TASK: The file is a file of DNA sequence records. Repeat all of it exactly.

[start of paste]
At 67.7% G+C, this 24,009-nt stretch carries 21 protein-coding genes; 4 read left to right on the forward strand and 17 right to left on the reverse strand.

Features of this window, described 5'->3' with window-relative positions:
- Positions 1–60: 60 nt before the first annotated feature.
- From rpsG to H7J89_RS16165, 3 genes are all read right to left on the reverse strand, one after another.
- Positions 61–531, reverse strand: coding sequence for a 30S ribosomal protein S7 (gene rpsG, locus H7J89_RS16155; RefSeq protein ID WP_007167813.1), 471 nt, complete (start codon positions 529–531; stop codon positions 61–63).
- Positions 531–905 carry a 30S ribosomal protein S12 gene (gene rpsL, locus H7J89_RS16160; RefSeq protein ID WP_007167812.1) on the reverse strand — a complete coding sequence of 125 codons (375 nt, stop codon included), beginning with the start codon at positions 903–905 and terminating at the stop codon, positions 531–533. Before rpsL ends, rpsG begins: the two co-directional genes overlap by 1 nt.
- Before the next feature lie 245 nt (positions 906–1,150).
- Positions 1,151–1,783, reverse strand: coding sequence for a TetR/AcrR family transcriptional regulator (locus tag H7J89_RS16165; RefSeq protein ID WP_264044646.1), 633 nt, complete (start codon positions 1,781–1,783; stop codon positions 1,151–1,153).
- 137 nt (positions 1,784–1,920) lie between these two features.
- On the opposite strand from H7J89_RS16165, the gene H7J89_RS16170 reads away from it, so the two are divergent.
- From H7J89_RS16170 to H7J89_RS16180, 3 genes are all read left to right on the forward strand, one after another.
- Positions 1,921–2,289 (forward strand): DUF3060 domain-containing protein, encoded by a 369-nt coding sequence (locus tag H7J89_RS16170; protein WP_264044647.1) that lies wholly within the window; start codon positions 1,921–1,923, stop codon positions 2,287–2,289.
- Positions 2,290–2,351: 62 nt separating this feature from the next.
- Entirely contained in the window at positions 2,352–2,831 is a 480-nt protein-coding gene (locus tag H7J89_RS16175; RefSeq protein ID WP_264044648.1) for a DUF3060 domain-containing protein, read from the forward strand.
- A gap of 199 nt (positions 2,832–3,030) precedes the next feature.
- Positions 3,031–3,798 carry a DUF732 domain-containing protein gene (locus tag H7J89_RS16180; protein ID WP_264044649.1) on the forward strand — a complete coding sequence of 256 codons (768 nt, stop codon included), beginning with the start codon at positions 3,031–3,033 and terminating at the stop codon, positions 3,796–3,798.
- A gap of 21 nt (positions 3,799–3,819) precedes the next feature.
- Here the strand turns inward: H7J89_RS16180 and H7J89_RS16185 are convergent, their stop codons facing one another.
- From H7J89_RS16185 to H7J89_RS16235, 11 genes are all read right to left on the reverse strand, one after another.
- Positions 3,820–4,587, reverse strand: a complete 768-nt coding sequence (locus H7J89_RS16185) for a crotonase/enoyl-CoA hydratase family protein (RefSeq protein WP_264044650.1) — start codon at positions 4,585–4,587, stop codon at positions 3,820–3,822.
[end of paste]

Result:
At 67.7% G+C, this 24,009-nt stretch carries 21 protein-coding genes; 4 read left to right on the forward strand and 17 right to left on the reverse strand.

Features of this window, described 5'->3' with window-relative positions:
- Positions 1–60: 60 nt before the first annotated feature.
- From rpsG to H7J89_RS16165, 3 genes are all read right to left on the reverse strand, one after another.
- Positions 61–531, reverse strand: coding sequence for a 30S ribosomal protein S7 (gene rpsG, locus H7J89_RS16155; RefSeq protein ID WP_007167813.1), 471 nt, complete (start codon positions 529–531; stop codon positions 61–63).
- Positions 531–905 carry a 30S ribosomal protein S12 gene (gene rpsL, locus H7J89_RS16160; RefSeq protein ID WP_007167812.1) on the reverse strand — a complete coding sequence of 125 codons (375 nt, stop codon included), beginning with the start codon at positions 903–905 and terminating at the stop codon, positions 531–533. Before rpsL ends, rpsG begins: the two co-directional genes overlap by 1 nt.
- Before the next feature lie 245 nt (positions 906–1,150).
- Positions 1,151–1,783, reverse strand: coding sequence for a TetR/AcrR family transcriptional regulator (locus tag H7J89_RS16165; RefSeq protein ID WP_264044646.1), 633 nt, complete (start codon positions 1,781–1,783; stop codon positions 1,151–1,153).
- 137 nt (positions 1,784–1,920) lie between these two features.
- On the opposite strand from H7J89_RS16165, the gene H7J89_RS16170 reads away from it, so the two are divergent.
- From H7J89_RS16170 to H7J89_RS16180, 3 genes are all read left to right on the forward strand, one after another.
- Positions 1,921–2,289 (forward strand): DUF3060 domain-containing protein, encoded by a 369-nt coding sequence (locus tag H7J89_RS16170; protein WP_264044647.1) that lies wholly within the window; start codon positions 1,921–1,923, stop codon positions 2,287–2,289.
- Positions 2,290–2,351: 62 nt separating this feature from the next.
- Entirely contained in the window at positions 2,352–2,831 is a 480-nt protein-coding gene (locus tag H7J89_RS16175; RefSeq protein ID WP_264044648.1) for a DUF3060 domain-containing protein, read from the forward strand.
- A gap of 199 nt (positions 2,832–3,030) precedes the next feature.
- Positions 3,031–3,798 carry a DUF732 domain-containing protein gene (locus tag H7J89_RS16180; protein ID WP_264044649.1) on the forward strand — a complete coding sequence of 256 codons (768 nt, stop codon included), beginning with the start codon at positions 3,031–3,033 and terminating at the stop codon, positions 3,796–3,798.
- A gap of 21 nt (positions 3,799–3,819) precedes the next feature.
- Here the strand turns inward: H7J89_RS16180 and H7J89_RS16185 are convergent, their stop codons facing one another.
- From H7J89_RS16185 to H7J89_RS16235, 11 genes are all read right to left on the reverse strand, one after another.
- Positions 3,820–4,587, reverse strand: a complete 768-nt coding sequence (locus H7J89_RS16185) for a crotonase/enoyl-CoA hydratase family protein (RefSeq protein WP_264044650.1) — start codon at positions 4,585–4,587, stop codon at positions 3,820–3,822.